Total β-cell, α-cell, and islet mass were determined as previously described (10). Briefly, using the measurement of total β-cell mass as an example, the sections were investigated using a microscope (Leica DMLB; Leica, Herlev, Denmark) equipped with a projecting arm (Leica) to project the image onto the table and with a microscope stage connected to an xy stepper (ECO-drive; Märzhäuser Wetzlar, Wetzlar, Germany) controlled by a computer using the Win-Commander 4.1.3.0. software (Märzhäuser). The final magnification was ×170. All insulin-stained sections from each pancreas (sections 13, 63, 113, etc.) were then systematically investigated according to systematic uniform random sampling (10) starting at a random position outside the sections and then moving the stage “meander-like” with fixed step lengths in the x and y directions through all sampled sections from each pancreas. A point-counting grid with 99 points, 1 of them encircled (the unit point), was attached to the table, and for each pancreas the total number of grid points that hit β-cells and the total number of unit points that hit the pancreas or nonpancreatic tissue, such as fat or lymphoid tissue, were counted. The total β-cell mass for each pancreas was then calculated by:

\[\mathrm{M}_{{\beta}}{=}\ \frac{\mathrm{P}_{{\beta}}}{99{\times}(\mathrm{P}_{\mathrm{U-pan}}{+}\mathrm{P}_{\mathrm{U-nonpan}})}{\times}\mathrm{M}_{\mathrm{tis}}\]

where Mβ is the total β-cell mass, Pβ is total number of grid points that hit β-cells in all investigated sections from one pancreas, PU-pan is the number of unit points that hit the pancreas, PU-nonpan is the number of unit points that hit nonpancreatic tissue, and Mtis is the wet weight of the removed tissue.

The total α-cell and islet mass were determined in parallel with the method described above using the sections stained for glucagon (sections 14, 64, 114, etc.) and the hematoxylin and eosin–stained primary sections (sections 10, 60, 110, etc.), respectively.

The total mass of pancreas was calculated by:

\[\mathrm{M}_{\mathrm{pan}}{=}\ \frac{\mathrm{P}_{\mathrm{U-pan}}}{\mathrm{P}_{\mathrm{U-pan}}{+}\mathrm{P}_{\mathrm{U-nonpan}}}{\times}\mathrm{M}_{\mathrm{tis}}\]

where Mpan is the pancreas mass and the other abbreviations are as defined above.

Total number of islets and mean islet mass.

The total number of islets was determined as previously described by the so-called physical fractionator method (7,11). Briefly, all primary and reference sections from each pancreas were investigated using two identical microscopes (Leica DMLB; Leica), both equipped with projecting arms, one of them with a computer-controlled stage, and the other with a manual stage. An unbiased sampling frame was attached to the table with the microscope that had the computer-controlled stage. All primary sections were investigated systematically according to systematic uniform random sampling, and for each islet sampled in the sampling frame, it was determined in the other microscope whether the islet also appeared in the reference section. The definition of an islet was chosen as a cluster of cells with a minimum of four visible nuclei displaying the typical characteristics of islet cells with pale cytoplasm and approximately spherical nuclei. A detailed discussion of why hematoxylin and eosin–stained sections are preferable for this method has previously been given (7). The total number of islets was finally calculated by:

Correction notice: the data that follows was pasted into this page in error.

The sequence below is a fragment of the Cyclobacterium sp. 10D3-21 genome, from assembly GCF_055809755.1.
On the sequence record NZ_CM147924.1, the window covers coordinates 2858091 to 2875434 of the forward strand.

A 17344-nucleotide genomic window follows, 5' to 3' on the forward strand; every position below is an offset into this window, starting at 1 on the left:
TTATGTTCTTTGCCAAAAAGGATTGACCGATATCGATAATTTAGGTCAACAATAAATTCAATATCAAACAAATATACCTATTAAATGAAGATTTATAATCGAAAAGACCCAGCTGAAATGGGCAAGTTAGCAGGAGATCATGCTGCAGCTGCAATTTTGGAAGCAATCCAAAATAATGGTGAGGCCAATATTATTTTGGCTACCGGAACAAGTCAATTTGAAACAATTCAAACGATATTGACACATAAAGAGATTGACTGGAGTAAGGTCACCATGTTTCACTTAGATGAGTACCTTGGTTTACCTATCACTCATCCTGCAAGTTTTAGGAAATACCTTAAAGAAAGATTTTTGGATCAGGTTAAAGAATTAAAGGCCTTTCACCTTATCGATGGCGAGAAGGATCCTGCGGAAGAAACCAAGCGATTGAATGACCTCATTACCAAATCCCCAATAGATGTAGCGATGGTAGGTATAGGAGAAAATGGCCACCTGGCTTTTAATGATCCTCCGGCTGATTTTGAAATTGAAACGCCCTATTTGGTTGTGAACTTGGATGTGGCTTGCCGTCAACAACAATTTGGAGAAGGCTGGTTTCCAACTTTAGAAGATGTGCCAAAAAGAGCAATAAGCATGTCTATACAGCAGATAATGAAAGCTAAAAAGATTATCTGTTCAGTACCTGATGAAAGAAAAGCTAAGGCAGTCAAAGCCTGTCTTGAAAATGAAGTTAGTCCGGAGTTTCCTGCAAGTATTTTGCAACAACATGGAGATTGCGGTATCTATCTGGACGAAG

\[\mathrm{N}_{\mathrm{isl}}{=}\ \frac{\mathrm{N}_{\mathrm{sect(p-p)}}}{\mathrm{N}_{\mathrm{sect(p-r)}}}{\times}\frac{{\Delta}\mathrm{x}{\times}{\Delta}\mathrm{y}}{\mathrm{A}_{\mathrm{frame}}}{\times}{\Sigma}\mathrm{Q}_{isl}^{{-}}\]

where Nsect(p-p) is the number of sections between the primary sections (50 in this case), Nsect(p-r) is the number of sections between a primary section and the corresponding reference section (2 in this case), Δx is the step length in the x direction, Δy is the step length in the y direction, Aframe is the area of the sampling frame corrected for magnification, and Σ Qisl is the total number of islets counted (sampled in the primary section but absent in the reference section) from one pancreas.

The mean islet mass was then calculated by:

\[\mathrm{m}_{\mathrm{isl}}{=}\ \frac{\mathrm{M}_{\mathrm{isl}}}{\mathrm{N}_{\mathrm{isl}}}\]

where misl is the mean islet mass.

Statistics.

Data are presented as means ± SE for each parameter investigated. The overall difference between strains was evaluated by ANOVA (SigmaStat 2.0; SPSS, Chicago, IL). Student-Newman-Keuls multiple range test (SigmaStat 2.0) was used to evaluate differences between the single strains if an overall significant difference between the strains was found. The Pearson product moment (SigmaStat 2.0) method was used to evaluate for significant correlations. ANCOVA was performed using the SAS 8.2 software (SAS Institute, Copenhagen, Denmark). The level of significance was set to P < 0.05.